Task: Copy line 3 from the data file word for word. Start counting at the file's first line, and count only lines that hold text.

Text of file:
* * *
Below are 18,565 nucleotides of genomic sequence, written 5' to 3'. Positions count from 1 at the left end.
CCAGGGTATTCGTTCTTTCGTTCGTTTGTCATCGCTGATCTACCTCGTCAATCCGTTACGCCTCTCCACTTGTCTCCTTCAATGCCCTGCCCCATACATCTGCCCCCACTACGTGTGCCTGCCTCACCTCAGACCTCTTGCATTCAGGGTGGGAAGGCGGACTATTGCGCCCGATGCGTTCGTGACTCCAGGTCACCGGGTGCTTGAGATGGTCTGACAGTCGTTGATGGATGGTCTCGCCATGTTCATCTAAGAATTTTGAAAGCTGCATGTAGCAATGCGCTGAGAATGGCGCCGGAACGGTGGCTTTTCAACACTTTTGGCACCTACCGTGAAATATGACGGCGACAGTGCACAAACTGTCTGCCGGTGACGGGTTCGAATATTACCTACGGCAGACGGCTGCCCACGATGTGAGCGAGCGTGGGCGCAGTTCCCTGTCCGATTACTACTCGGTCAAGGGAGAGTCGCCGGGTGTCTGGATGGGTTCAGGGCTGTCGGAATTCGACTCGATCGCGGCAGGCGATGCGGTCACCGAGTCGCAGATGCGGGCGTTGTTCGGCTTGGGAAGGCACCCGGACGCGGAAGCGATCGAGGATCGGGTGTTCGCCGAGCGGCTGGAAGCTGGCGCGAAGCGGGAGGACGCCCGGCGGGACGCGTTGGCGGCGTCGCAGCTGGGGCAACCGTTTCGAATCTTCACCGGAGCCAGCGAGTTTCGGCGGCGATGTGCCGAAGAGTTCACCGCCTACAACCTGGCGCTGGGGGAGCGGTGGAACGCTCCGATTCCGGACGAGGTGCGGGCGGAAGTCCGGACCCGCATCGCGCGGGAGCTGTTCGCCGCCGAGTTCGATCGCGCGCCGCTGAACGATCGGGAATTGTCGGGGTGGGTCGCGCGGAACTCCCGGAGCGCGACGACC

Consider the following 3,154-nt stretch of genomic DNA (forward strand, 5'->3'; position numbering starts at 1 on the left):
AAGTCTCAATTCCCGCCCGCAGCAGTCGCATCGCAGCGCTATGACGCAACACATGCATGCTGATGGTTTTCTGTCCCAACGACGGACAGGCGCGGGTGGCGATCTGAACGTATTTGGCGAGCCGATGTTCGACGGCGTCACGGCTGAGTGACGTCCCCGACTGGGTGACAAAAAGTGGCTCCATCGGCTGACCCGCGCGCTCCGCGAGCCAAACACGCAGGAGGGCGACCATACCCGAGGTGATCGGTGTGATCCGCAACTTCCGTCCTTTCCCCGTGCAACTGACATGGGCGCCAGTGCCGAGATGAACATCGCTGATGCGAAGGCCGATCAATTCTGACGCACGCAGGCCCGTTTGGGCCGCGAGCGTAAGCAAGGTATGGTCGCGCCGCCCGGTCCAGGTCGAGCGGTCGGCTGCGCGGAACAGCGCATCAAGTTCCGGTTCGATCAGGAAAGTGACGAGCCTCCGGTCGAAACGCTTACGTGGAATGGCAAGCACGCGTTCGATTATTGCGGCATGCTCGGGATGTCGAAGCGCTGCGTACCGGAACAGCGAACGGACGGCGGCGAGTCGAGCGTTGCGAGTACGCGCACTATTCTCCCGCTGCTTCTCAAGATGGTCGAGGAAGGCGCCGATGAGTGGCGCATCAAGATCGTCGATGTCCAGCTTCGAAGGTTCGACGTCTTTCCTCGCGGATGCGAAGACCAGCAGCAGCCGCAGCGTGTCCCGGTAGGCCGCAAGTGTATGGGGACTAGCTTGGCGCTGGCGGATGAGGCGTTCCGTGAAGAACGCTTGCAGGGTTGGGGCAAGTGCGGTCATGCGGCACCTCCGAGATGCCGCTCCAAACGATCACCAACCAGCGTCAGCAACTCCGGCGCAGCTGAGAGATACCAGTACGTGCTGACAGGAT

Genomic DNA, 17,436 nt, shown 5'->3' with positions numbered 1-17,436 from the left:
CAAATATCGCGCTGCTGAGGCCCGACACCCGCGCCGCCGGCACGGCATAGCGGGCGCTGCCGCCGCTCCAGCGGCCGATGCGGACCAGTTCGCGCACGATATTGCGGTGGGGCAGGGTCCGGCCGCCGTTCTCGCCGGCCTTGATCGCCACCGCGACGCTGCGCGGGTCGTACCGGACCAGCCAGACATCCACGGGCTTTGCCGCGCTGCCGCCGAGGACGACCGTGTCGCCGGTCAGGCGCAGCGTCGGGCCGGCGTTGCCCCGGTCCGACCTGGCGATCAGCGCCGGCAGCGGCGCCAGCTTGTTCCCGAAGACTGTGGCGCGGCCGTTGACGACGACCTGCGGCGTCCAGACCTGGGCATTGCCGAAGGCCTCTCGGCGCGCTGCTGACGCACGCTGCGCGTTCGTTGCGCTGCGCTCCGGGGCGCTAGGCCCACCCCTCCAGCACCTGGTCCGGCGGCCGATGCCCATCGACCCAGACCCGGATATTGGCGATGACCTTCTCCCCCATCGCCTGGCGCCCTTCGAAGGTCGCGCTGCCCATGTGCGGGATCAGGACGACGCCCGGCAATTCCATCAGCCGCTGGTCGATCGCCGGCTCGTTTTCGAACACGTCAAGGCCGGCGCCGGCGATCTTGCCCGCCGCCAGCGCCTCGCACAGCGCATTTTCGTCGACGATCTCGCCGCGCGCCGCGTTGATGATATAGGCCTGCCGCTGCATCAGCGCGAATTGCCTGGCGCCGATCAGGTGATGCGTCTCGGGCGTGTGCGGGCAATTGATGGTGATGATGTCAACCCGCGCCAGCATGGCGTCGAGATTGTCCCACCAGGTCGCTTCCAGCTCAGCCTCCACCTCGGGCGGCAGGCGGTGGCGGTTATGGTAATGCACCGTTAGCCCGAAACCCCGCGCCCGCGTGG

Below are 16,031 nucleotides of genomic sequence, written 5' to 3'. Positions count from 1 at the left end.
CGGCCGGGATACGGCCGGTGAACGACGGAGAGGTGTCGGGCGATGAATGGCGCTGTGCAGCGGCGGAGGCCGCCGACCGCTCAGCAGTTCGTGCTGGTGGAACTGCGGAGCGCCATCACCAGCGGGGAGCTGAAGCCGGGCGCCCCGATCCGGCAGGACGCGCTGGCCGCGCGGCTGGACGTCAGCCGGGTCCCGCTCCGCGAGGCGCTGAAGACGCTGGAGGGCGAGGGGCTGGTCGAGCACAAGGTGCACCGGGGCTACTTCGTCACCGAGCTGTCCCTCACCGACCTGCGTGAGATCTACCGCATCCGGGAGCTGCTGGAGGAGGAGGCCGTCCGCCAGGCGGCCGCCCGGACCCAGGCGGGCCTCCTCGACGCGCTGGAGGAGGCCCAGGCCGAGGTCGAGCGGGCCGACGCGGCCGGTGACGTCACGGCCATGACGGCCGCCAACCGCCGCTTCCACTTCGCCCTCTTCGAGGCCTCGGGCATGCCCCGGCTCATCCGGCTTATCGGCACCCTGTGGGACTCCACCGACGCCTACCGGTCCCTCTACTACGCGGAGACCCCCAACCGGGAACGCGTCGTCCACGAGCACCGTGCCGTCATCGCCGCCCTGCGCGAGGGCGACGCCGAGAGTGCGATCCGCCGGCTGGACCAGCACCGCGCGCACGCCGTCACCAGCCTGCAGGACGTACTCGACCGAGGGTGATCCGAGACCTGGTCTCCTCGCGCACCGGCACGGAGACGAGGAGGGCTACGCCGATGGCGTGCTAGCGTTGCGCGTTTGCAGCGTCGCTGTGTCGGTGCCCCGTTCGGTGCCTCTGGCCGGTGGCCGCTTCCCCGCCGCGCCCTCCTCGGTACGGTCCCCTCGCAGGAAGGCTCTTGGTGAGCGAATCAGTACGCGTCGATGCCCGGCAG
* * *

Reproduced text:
Consider the following 3,154-nt stretch of genomic DNA (forward strand, 5'->3'; position numbering starts at 1 on the left):